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Forming Queries Part 1: Design

Last updated Mar 28, 2003.

Programming against databases requires a firm understanding of the language used to create objects, such as tables and views, read data, update data and remove data and objects. You might see these commands referred to as CRUD (Create, Read, Update and Delete).

Many new developers rush into this phase of programming as their first step. Instead of jumping right into syntax, however, it's important to understand all of the processes involved in the development cycle. You can find out more about these processes in the series of articles that begin with Database Design: Requirements, Entities, and Attributes.

Once you fully understand those concepts, you can begin to work on the heart of the programming task: forming queries. Before we get to the syntax, however, there are a few formalities to deal with.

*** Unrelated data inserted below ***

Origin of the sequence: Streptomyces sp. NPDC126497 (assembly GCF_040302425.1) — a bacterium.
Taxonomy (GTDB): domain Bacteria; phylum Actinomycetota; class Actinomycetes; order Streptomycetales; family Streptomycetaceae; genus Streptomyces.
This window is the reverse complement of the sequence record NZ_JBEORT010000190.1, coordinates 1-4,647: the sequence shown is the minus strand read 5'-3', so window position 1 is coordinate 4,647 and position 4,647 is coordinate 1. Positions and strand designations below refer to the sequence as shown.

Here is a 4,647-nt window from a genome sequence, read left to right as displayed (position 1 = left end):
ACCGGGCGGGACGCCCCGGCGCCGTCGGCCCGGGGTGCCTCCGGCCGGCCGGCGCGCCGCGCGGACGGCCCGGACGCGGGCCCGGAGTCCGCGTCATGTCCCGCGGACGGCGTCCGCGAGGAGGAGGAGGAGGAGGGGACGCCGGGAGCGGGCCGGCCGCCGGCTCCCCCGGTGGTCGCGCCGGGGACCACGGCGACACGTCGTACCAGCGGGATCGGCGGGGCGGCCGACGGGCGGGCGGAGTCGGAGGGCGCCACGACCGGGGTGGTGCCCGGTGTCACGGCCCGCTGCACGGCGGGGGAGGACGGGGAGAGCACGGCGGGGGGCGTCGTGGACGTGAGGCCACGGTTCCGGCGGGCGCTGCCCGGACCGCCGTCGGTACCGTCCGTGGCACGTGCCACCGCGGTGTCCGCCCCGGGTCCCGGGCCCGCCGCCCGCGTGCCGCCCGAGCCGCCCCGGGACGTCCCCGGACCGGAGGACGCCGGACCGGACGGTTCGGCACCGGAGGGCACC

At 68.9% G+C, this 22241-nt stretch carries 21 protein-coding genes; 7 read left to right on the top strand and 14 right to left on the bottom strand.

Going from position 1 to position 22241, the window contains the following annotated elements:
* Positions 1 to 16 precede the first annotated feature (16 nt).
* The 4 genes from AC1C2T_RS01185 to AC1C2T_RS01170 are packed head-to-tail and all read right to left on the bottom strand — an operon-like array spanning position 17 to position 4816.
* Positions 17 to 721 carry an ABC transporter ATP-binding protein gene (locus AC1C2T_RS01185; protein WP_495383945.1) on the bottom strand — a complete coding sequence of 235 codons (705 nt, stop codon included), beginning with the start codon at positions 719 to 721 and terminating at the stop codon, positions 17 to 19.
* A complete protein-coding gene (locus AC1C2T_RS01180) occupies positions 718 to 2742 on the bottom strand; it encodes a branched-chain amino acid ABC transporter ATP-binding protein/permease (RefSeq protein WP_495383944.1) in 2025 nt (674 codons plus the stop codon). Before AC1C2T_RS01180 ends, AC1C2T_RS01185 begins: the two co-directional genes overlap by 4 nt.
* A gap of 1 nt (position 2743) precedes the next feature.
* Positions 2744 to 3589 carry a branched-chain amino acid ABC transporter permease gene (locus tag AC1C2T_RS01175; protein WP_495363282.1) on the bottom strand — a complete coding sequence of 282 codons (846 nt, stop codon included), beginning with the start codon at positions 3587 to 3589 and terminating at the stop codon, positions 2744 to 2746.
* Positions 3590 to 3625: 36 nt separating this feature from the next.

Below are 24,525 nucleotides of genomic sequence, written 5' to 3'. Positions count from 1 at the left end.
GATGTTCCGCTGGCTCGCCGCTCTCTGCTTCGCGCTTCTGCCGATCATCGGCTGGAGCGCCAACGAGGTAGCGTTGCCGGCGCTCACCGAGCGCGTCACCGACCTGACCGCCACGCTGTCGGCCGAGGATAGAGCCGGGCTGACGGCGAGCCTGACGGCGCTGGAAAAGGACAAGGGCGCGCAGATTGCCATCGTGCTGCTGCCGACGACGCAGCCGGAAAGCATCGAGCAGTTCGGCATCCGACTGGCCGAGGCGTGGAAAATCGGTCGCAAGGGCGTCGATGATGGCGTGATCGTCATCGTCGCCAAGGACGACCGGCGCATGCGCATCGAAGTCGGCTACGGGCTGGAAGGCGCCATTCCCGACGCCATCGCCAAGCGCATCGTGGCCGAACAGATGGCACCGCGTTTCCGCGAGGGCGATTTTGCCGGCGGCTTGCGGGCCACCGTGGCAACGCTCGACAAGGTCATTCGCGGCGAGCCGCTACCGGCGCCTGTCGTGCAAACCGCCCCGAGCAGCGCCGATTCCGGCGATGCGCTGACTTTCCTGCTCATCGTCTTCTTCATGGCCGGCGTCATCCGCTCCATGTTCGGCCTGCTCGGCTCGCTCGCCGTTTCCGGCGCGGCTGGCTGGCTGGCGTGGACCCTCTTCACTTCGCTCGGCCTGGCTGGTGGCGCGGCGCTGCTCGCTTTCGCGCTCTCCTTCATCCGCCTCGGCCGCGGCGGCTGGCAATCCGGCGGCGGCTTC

Dozens of Transact-SQL commands fall into two broad categories, or "languages:" Data Definition Language (DDL) and Data Manipulation Language (DML). DDL statements create, alter, and drop (remove) database objects. (Those statements are covered in other articles beginning with Database Objects: Databases.) The statements I'll focus on in the next few articles involve DML.

In this series of articles I'll cover the INSERT, UPDATE, DELETE and SELECT statements. Along the way, I'll map these to the "CRUD" matrix.